Investigators are looking into whether Israeli billionaire Beny Steinmetz’s mining arm paid bribes for rights
Swiss investigators said they have questioned several witnesses in the West African nation of Guinea in a broadening criminal probe into whether Israeli billionaire Beny Steinmetz’s mining arm paid bribes for the rights to one of the world’s largest iron-ore deposits.
The investigators, led by Geneva prosecutor Claudio Mascotto, left Guinea Friday after spending the week interviewing former government officials with ties to Guinea’s mining ministry and banking system who were involved in decisions related to the deal, according to people familiar with the investigation. The investigators also met with an attorney representing Mr. Steinmetz, the people said.
The interviews were another indication that individuals tied to BSG Resources Ltd., the mining arm of Mr. Steinmetz’s family-owned conglomerate, remains the focus of multiple investigations into allegations that bribes were paid to win mining rights in Guinea’s Simandou mountain range, where the iron-ore deposits are said to be among the world’s biggest.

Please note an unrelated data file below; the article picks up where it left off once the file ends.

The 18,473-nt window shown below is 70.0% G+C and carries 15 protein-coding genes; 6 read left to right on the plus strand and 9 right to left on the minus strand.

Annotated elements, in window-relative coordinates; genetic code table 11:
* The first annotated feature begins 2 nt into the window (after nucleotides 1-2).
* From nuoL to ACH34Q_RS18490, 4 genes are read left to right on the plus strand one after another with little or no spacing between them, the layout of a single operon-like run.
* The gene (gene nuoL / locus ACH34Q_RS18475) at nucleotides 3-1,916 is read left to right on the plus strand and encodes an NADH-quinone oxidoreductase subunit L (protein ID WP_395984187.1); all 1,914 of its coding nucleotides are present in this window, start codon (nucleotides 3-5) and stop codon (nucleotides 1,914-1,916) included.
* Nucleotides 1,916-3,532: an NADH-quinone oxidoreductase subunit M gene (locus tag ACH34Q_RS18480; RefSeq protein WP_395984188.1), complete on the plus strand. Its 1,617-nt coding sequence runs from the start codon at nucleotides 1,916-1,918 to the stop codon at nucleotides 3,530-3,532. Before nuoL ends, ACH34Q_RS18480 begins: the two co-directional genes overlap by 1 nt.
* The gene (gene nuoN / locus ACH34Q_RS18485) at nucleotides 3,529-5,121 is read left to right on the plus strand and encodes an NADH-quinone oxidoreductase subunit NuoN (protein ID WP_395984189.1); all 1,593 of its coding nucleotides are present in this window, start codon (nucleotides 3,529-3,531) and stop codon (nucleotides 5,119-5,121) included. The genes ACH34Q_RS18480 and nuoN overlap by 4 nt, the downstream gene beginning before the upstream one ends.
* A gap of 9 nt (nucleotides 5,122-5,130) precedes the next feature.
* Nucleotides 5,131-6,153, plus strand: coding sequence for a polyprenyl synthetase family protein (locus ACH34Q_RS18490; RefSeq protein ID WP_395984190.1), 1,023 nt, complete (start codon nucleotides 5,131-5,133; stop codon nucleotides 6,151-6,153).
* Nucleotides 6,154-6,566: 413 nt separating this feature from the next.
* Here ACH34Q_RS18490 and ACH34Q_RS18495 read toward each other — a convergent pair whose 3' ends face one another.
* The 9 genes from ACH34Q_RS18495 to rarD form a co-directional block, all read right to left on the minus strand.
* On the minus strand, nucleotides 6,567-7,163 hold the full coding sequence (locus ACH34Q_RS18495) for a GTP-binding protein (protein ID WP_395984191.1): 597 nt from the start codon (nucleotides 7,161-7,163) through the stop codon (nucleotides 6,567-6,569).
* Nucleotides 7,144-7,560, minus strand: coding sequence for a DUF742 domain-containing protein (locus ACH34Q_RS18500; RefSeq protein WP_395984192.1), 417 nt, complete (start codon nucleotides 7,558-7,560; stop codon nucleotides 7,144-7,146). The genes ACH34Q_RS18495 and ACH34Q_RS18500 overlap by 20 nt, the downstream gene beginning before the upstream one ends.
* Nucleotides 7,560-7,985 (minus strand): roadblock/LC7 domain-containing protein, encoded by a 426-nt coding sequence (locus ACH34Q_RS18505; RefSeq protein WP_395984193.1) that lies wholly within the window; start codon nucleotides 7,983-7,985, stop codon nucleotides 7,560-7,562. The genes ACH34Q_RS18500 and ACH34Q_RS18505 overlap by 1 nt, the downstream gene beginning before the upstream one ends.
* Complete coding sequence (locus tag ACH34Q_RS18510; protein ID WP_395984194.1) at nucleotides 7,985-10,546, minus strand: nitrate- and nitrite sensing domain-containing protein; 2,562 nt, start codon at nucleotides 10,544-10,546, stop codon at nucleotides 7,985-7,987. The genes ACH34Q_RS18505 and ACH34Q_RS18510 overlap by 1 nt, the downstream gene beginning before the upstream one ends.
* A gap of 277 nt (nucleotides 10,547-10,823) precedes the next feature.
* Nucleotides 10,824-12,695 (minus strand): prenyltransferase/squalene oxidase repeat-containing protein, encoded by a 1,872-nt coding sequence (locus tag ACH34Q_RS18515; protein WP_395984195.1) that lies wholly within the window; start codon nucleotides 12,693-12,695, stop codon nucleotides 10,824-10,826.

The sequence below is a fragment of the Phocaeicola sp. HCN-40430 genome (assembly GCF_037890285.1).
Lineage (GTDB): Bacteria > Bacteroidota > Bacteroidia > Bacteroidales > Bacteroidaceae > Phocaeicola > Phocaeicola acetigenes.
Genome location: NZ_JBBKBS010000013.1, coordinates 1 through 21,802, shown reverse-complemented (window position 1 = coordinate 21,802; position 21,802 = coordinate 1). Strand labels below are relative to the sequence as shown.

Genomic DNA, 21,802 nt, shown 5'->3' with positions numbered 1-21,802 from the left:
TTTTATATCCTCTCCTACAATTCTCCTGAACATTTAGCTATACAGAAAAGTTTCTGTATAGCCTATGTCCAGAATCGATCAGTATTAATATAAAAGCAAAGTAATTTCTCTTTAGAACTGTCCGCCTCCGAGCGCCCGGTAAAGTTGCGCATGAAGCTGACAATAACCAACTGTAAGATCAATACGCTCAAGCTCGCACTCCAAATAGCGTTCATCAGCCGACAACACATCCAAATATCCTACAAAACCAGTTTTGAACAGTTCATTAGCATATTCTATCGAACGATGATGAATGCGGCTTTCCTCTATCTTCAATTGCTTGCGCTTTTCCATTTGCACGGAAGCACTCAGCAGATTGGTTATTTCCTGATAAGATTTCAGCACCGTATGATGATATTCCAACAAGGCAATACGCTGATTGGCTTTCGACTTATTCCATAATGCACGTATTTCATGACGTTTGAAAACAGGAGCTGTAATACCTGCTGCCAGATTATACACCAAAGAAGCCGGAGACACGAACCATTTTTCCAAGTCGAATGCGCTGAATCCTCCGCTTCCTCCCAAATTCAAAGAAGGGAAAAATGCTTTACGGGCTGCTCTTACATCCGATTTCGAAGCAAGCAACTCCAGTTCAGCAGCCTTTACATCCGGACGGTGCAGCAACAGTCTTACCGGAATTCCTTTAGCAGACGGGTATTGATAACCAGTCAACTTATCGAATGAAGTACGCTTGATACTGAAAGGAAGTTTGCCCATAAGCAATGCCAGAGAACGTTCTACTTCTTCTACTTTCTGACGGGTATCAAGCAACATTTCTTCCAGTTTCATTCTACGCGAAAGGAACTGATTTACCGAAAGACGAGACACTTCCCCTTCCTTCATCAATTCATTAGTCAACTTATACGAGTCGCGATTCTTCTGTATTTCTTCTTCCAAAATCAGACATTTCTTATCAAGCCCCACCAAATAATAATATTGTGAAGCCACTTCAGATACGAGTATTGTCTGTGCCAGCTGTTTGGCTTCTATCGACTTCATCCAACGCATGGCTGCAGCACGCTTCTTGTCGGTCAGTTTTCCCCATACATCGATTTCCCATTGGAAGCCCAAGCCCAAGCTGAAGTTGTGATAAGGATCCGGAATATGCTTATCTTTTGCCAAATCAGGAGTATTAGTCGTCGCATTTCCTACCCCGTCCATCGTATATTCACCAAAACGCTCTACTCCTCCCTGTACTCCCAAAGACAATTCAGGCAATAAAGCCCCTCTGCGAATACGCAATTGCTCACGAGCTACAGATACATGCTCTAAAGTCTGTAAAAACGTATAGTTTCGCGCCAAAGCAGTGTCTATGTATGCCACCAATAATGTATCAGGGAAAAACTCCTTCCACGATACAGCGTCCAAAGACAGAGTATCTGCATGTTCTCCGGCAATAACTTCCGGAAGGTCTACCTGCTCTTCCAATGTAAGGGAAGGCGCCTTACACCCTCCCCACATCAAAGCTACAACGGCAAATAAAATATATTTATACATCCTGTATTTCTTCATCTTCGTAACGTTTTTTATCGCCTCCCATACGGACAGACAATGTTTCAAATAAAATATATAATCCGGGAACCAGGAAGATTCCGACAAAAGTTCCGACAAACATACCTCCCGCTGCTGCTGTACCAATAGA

The investigation was conducted as part of an inquiry “for corruption of foreign public agents,” a spokesman for the Swiss public prosecutor’s office said.“Several hearings of witnesses were conducted on site” in Guinea, the spokesman said.
The Wall Street Journal reported in March that U.S. federal prosecutors, in a February briefing with Guinean government officials, said senior executives of BSGR could be indicted in a parallel investigation into the allegations.
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